Monday, April 30, 2012
Activation of silenced tumor suppressor genes in prostate cancer cells by a novel energy restriction-mimetic agent.
In this manuscript published in The Prostate, Ching-Shih Chen's group from Ohio State show that energy restriction (either by novel mimetics or 2-deoxyglucose), led to down-regulation of DNMT1 and 3A (DNA methyltransferases 1 and 3A) and subsequent reactivation of previously hypermethylated tumor suppressor genes - caloric restriction has been shown to suppress cancer in animal models, but these findings provide a novel mechanism for the effect -- read it for yourself at http://onlinelibrary.wiley.com/doi/10.1002/pros.22530/pdf
Friday, April 27, 2012
Just what we've been waiting for: Quantitative Sequencing of 5-Methyl-cytosine and 5-Hydroxymethylcytosine at Single-Base Resolution
In this paper published yesterday in Science Express by Wolf Reik and Shankar Balasubramanian and friends, a novel method to quantitate hydroxymethylcytosine is described -- as anyone who has tried to quantitate this "new" base knows, it is not so easy -- but this technique takes advantage of the specific oxidation of 5hmC to 5fC, using a readily available chemical, potassium perruthenate. This is followed by bisulfite conversion, which differentially converts 5hmC, leaving 5mC unconverted (typically both 5hmC and 5mC are protected during bisulfite conversion). The sequence resulting from this oxBS is compared to a regularBS (bisulfite conversion), allowing quantification of 5hmC content. Why do we care? Well it has already been shown that 5hmC regulates cell lineage determination in mouse stem cells -- we work on cancer, but it doesn't take a rocket scientist to figure out that there are similarities between cancer cells and stem cells -- now we have an "easy" tool to look at this within particular genes -- Note to my Lab: I have just ordered potassium perruthenate....please read this paper! Here's the link to the manuscript -- you may need to have access to Science magazine --click here--
Thursday, April 26, 2012
In this paper from down-under, the novel finding that Ivermectin is a specific inhibitor of importin α/β-mediated nuclear import, and able to inhibit replication of HIV-1 and dengue virus -- ivermectin -- yep, that is the stuff that we give our dogs every month to prevent heartworm...although all the experiments here are in vitro and at high drug concentrations, these findings are interesting because they could provide the basis for future drug design as well drug target(s) -- the manuscript is open access - read all about it here -- by Wagstaff et al.
Wednesday, April 25, 2012
It has long been known that tumor DNA is hypomethylated compared to DNA from normal tissue - one measure often used as a surrogate for global DNA methylation is that of LINE-1 retrotransposons, so-called "junk DNA" that makes up approximately 20% of the human genome -- there are about 500,000 of these elements in our genome - and 80-100 of these are capable of becoming activated -- an event that can cause major disruption to the nucleus -- the cell prevents this from occurring by heavily methylating these elements to suppress transcription -- but why do they become activated in cancer? and as this paper suggests, is it possible that they can act to repair damaged telomeres? And, if so, does that mean that we should be inhibiting LINE-1 rt as a cancer therapy? How could we prevent LINE-1 activation in the first place...PNAS has a free on-line series of papers on retrotransposons and telomerase, just click here--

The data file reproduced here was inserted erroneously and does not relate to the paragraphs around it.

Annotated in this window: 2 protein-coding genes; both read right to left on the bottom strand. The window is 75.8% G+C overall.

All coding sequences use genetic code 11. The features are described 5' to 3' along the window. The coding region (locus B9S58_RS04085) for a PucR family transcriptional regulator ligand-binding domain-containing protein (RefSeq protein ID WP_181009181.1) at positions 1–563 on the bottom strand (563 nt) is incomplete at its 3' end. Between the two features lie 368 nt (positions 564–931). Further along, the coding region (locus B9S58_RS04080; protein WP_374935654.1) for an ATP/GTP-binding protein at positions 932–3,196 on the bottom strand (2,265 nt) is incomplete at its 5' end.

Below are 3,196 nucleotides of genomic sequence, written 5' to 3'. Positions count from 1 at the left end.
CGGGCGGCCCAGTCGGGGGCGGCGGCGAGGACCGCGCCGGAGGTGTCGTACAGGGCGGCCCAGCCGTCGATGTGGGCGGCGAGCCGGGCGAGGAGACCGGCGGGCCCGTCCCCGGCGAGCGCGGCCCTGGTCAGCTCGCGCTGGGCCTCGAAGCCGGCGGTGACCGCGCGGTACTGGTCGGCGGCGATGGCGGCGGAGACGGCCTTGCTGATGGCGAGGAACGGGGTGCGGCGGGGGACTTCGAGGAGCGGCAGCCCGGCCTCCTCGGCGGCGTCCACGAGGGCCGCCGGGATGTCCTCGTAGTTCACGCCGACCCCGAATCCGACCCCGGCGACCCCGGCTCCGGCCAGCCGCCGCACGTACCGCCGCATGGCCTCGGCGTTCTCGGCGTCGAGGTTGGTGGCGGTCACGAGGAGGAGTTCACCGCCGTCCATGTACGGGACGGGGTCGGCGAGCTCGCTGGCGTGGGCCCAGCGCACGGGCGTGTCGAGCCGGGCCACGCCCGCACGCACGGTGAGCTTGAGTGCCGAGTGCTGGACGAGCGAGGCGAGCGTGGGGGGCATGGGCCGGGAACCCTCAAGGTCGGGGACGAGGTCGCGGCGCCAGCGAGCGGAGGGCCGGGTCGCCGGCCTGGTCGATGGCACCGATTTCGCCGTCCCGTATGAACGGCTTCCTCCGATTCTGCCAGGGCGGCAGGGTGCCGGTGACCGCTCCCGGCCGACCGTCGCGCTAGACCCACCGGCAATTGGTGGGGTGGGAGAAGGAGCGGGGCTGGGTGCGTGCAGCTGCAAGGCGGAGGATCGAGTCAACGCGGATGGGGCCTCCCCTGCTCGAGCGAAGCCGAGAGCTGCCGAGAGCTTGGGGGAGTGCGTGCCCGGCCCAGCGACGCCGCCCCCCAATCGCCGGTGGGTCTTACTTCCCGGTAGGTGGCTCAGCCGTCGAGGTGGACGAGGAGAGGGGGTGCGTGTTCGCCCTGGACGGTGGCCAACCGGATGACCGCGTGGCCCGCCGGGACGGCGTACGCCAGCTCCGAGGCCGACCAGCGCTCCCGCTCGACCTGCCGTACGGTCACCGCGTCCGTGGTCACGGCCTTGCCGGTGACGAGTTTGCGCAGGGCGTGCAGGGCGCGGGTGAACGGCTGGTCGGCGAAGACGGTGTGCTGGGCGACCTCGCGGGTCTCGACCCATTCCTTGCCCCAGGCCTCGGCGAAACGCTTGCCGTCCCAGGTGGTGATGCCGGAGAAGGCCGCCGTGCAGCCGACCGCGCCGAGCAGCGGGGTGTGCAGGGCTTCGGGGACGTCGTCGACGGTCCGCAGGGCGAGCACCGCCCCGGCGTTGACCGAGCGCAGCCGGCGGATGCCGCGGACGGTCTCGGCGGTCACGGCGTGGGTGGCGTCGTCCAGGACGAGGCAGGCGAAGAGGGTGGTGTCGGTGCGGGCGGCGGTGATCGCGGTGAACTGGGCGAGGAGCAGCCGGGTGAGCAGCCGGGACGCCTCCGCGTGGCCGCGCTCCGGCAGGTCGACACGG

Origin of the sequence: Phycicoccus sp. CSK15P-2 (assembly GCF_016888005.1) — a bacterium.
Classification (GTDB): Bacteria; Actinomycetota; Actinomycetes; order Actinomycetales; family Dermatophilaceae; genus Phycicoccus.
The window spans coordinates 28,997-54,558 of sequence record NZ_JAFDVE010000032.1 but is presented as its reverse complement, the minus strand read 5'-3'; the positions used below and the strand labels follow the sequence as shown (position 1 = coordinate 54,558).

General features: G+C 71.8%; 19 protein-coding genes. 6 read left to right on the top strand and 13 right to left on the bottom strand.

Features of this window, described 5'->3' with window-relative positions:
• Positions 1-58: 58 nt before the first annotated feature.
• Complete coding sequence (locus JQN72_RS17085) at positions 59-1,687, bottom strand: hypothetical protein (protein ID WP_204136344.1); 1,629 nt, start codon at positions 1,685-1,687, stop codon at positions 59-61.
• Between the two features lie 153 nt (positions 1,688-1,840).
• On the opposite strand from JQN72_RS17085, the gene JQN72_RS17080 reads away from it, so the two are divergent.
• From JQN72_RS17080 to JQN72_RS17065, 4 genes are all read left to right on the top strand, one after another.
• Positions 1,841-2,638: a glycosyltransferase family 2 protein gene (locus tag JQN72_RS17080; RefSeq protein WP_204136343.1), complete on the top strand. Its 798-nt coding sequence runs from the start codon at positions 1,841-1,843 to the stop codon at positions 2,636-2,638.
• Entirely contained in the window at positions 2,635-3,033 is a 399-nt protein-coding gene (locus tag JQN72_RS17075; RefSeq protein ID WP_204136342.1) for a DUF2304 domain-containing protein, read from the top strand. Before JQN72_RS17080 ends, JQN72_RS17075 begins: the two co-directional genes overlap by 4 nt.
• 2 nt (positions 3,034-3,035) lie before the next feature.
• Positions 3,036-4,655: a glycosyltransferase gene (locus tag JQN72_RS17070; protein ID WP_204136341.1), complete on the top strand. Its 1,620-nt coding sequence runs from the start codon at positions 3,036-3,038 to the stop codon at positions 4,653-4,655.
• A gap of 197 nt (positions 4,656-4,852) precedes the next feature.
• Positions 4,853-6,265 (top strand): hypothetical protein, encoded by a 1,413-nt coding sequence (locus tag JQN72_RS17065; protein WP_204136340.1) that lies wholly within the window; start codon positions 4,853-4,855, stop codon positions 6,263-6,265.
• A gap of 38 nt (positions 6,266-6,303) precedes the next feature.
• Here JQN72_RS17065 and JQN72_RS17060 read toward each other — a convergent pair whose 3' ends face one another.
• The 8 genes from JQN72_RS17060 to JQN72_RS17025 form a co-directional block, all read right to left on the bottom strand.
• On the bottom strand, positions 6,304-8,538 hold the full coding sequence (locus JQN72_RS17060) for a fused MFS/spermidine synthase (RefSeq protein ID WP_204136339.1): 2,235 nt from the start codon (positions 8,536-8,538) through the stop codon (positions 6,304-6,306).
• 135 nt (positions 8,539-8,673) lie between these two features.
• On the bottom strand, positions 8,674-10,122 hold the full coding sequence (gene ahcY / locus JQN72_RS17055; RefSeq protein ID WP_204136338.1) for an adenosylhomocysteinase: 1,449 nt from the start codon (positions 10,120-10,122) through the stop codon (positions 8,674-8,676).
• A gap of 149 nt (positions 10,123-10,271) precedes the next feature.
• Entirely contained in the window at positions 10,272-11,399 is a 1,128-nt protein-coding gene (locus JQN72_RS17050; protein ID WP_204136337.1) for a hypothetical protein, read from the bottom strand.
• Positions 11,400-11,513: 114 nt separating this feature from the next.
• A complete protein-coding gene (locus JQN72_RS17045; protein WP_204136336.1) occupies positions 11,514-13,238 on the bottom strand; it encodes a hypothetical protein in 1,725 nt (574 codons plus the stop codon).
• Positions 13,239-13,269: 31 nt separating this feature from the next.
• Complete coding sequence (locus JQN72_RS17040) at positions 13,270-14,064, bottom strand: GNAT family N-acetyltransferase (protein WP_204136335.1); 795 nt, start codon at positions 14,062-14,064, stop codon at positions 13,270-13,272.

Wednesday, April 18, 2012
this website compiles data resulting from the treatment of cancer cell lines with common chemotherapeutics, giving insight as to what genes might be good as targets for various cancers -- apparently the data is already changing the way we look at treating diseases such as Ewing's sarcoma -- again this is data that is available for everyone, the experiments are already done - that's my kind of data... you can get to the home page of the site here -- Genomics of Drug Sensitivity in Cancer
Wednesday, April 11, 2012
this is not usually my topic, but if the findings discussed in this recent Science paper are able to be replicated in humans, the impact will be huge! An old drug, Bexarotene, was able to not only "dissolve" the Beta-amyloid deposits in a mouse model of Alzheimer's by 50% in a few days, but reversed cognitive defects as well -- sounds almost too good to be true! Hopefully this drug will work the same way in humans, but just like cancer, mouse models don't always react to drugs in the same ways as humans...if you want to read about it, check out the journal article here --
Monday, April 2, 2012
As far as I recall, we've always needed an RFA or a PA for these type of grants from the NCI - so this is good news! Click here for the specifics...R21 and R03
We just love free data portals! Someone else has already done the technical stuff, and you just need to figure out what it means - and that's usually the most fun part of science...anyhow, thanks to the Broad Institute, and funded by Novartis, there are currently mutation data for 1651 genes across 909 cell lines (and growing) available free of charge...they do ask that you register, however it is free for research and instantaneous -- just click here!
Today my grad student Katy asked me what "soft money" meant -- I found this article that really describes not only what soft money (money from grants) is, but how most faculty in the health sciences rely on it and how it has affected administrative decisions at universities...the article is mostly discussing Emory University, but the ideas apply across the board...the article is by Donald G Stein, and you can read about it by clicking here...